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PA House Speaker (R-Lancaster) Brian Cutler told Fox News that it “fails to meet clearly defined constitutional standards while also promoting partisan gerrymandering,"

House Majority Leader Kerry Benninghoff (R-Center) claimed it is “a danger to our system of government.”

Rob Mercuri (R-Allegheny) commented in an editorial that “Decades of constitutional redistricting precedent was thrown out the window.”

What has these legislators so riled up is the latest version of the new PA House maps that came out of the bipartisan Pennsylvania Legislative Reapportionment Commission last week.

Just to be clear, the new House map still favors Republicans – just not to the extent that they have been used to. But what about the claim to constitutionality?

The Pennsylvania constitution states that districts should be evenly divided into compact (constituents should live as close together as possible) and contiguous (You can traverse the entire district without crossing the district’s boundaries)

Taking a look at the house maps below that were drawn in the last redistricting, it is impossible to believe that the overall map would have passed constitutional muster, but when you have a Republican Governor, legislature, and Supreme Court, objectivity has a pretty low priority.

The new legislative map is a vast improvement. Rep. Mercuri’s comments are therefore partially correct. The proposed map throws out redistricting precedent, but not constitutional precedent. Rep. Benninghoff is correct if one equates “a danger to our system of government” with the current gerrymandered districts. Finally Brian Cutler is totally wrong. Natural boundaries and demographics are always going to clash in attempting to create the perfect map, but this proposed map is far superior to its immediate predecessor.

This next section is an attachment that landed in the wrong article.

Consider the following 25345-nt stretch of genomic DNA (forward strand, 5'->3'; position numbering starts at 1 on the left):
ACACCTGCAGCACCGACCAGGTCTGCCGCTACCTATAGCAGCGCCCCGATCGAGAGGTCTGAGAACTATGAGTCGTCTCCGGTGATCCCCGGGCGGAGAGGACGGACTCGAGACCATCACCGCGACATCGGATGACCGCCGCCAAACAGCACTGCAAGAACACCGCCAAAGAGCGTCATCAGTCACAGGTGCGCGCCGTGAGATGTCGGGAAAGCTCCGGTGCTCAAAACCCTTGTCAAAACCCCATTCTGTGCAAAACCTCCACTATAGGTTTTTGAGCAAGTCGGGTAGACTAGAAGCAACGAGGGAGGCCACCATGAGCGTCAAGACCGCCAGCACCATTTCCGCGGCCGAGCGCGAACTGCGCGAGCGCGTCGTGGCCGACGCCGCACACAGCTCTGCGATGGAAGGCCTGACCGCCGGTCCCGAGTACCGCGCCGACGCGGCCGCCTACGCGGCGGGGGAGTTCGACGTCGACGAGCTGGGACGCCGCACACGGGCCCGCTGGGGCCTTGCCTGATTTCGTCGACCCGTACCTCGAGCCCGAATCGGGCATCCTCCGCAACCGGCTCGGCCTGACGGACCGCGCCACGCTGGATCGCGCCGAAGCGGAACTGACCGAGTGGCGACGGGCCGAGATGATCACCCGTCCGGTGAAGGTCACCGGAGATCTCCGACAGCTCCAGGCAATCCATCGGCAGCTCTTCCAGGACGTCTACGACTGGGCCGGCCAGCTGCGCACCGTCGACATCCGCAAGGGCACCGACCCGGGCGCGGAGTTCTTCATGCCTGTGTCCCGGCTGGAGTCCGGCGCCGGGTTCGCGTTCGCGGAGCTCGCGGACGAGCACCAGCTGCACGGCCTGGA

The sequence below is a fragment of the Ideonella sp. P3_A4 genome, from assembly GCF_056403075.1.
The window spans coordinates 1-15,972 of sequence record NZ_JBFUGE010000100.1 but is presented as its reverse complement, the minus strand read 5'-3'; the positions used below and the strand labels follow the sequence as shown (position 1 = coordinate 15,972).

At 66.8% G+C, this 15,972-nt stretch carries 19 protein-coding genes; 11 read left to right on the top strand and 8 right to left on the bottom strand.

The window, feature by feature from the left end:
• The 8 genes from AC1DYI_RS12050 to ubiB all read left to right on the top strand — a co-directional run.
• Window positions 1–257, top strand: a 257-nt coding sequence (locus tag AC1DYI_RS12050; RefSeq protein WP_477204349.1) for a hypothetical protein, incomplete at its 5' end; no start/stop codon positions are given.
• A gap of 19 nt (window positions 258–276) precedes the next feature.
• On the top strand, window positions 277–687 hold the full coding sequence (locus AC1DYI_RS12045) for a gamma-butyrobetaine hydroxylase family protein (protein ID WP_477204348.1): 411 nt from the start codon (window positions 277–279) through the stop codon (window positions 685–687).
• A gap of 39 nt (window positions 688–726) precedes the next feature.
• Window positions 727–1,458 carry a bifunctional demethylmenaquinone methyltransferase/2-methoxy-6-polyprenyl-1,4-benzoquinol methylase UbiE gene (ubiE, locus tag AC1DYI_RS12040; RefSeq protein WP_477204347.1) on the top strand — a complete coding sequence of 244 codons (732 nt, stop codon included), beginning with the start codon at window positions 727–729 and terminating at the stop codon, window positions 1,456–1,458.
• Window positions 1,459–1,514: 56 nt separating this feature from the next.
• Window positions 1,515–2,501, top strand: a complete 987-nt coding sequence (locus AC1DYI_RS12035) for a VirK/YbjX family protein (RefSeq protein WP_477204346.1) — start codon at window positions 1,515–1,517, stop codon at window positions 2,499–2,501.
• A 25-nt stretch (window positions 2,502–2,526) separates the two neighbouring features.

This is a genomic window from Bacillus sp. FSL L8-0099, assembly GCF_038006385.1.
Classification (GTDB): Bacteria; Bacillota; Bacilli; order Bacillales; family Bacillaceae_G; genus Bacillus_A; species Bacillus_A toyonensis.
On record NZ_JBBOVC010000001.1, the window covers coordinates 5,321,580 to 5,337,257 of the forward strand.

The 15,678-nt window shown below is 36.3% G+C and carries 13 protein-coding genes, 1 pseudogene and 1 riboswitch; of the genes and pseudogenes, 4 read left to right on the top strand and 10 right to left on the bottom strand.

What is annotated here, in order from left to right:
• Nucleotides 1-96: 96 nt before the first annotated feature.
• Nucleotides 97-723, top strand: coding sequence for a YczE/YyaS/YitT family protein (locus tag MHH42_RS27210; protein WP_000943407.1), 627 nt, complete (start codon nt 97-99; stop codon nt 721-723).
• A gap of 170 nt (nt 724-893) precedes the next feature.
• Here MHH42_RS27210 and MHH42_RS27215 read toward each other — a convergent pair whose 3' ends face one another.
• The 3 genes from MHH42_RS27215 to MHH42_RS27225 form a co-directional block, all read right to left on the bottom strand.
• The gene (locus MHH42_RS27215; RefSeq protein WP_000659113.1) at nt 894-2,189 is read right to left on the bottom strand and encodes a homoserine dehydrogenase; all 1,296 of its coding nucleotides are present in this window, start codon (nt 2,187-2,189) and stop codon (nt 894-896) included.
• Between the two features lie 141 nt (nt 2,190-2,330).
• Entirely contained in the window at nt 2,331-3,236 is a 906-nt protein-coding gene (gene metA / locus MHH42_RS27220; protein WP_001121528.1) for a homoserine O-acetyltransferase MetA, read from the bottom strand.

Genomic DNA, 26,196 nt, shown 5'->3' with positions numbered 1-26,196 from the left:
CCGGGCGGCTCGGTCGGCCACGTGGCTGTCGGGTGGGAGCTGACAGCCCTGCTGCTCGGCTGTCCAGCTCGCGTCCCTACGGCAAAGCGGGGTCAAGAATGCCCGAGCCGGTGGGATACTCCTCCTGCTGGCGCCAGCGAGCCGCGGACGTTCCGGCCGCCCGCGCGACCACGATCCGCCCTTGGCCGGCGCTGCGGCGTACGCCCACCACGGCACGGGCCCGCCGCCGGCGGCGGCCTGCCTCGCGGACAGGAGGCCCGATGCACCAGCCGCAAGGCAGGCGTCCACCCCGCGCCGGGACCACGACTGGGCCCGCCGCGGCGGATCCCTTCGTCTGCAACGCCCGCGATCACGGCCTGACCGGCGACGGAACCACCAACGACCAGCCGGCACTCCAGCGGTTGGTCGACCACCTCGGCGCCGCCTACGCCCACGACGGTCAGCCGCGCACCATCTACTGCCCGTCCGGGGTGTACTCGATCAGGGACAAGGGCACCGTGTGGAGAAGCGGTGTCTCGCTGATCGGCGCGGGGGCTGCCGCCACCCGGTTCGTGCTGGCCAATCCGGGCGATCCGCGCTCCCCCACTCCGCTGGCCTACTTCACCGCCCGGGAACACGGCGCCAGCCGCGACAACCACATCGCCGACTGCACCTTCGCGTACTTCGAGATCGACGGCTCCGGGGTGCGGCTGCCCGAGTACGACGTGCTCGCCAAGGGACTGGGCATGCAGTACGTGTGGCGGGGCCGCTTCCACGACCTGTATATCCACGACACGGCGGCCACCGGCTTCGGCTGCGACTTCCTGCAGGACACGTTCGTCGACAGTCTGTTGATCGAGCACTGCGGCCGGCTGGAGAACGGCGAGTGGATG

You can submit your own comments about this process here.


Next year, we will be electing a new Governor, a Senator, a State Supreme Court Justice, a new Congress, and a new state legislature. Voter registration is paramount right now, and school districts are the perfect place to begin to register new voters. You can advocate for a voter education and registration policy in your district by speaking at school board meetings or by writing emails to board members. Please email me If you live outside of Philadelphia and need more information about how to make this happen. If you live in the city, you can very easily write to the Board, City Council, and the Mayor’s Chief Education Officer.

AFSCME DC 47 has created a web page that makes this process painless.

1. Just go to the website;

2. enter your name, address, email;

3. click on START WRITING;

4. you will be carried to a second page where you can modify the letter, and sign your name; and

5. when you are through, simply click on SEND LETTER.

Happy Holidays,


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